The oil pressure sensor is located at the rear of the engine here are diagrams BELOW so you can see the location.
First be aware that gauges are notoriously inaccurate. They're best used to let you know when something is not normal, but that's it. If this is something new that you haven't seen before, have the actual oil pressure tested with a mechanical gauge.
If I were to see this for the first time in your car, I'd say this is perfectly normal. (Not dropping to 0 psi, obviously), but there's nothing wrong with 30 psi. Most cars today use very thin oil for lower internal friction and better fuel mileage. Along with that, any oil will get thinner when it gets hot. That lets it run out of the bearings easier. You need higher volume to maintain a higher pressure, and that's what you get when you raise engine speed. The oil pump runs faster and is able to supply enough oil to make up for that which is running through the bearings faster.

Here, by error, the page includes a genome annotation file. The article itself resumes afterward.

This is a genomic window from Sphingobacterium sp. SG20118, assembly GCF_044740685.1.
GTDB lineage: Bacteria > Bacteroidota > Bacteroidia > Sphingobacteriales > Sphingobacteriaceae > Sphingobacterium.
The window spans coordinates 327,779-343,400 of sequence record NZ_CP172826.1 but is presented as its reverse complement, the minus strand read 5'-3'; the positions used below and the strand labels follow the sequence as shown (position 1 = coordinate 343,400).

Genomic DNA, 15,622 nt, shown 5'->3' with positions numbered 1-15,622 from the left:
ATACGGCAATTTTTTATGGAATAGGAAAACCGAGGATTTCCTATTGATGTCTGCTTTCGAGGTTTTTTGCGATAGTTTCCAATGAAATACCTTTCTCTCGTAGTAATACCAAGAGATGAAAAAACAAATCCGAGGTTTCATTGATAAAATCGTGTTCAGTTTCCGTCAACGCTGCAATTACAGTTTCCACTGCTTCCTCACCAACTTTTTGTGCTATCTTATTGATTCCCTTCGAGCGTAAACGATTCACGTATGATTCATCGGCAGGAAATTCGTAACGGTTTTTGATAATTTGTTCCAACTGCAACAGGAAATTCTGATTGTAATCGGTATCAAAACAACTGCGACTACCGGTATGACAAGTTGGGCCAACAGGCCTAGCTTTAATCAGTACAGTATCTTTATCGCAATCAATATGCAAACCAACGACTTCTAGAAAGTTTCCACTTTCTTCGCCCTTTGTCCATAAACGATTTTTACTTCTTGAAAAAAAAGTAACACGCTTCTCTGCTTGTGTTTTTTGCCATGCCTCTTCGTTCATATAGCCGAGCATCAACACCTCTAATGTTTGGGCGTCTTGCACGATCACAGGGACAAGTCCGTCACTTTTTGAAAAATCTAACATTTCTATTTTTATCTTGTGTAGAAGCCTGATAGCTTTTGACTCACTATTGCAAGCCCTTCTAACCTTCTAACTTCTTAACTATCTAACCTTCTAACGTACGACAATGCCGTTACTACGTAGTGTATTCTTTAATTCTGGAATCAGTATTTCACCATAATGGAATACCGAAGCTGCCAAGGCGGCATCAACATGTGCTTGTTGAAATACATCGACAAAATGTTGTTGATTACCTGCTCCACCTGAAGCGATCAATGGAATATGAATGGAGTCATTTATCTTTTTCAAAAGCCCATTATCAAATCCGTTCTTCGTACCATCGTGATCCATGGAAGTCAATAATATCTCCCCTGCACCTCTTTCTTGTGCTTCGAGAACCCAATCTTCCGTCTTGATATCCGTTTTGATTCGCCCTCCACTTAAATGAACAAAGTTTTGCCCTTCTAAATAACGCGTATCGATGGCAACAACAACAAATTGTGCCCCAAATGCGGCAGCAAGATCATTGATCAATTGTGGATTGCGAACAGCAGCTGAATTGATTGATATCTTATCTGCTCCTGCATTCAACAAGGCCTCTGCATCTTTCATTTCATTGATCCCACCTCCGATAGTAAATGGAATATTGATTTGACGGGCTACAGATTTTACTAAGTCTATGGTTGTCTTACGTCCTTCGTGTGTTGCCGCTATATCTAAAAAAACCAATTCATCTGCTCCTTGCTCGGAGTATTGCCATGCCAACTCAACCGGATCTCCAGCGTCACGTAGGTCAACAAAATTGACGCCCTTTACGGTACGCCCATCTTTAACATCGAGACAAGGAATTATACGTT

Dropping to 0 psi momentarily could be explained by a bad spot in the old sending unit, and in fact, we used to see quite a few in the '90s that dropped a real lot at idle speeds. The actual oil pressure probably dropped five or ten pounds, but the gauge implied it dropped a lot more.
Worn engine bearings will cause low oil pressure too, but that typically only lasts a few hundred miles, then things get much worse real fast. If you've been changing the oil somewhat regularly, you don't really have enough miles to have worn bearings yet. Other causes include debris blocking the oil pickup screen, debris holding the pressure relief valve open, and low oil level causing air to be drawn up. The oil pump can be worn too but I haven't heard of that being common on your engine. That wouldn't really be intermittent either. The pressure would always be lower than what you're normally used to seeing.
Check out the diagrams (Below). Please let us know if you need anything else to get the problem fixed.
Images (Click to enlarge)
Monday, April 27th, 2015 AT 9:44 PM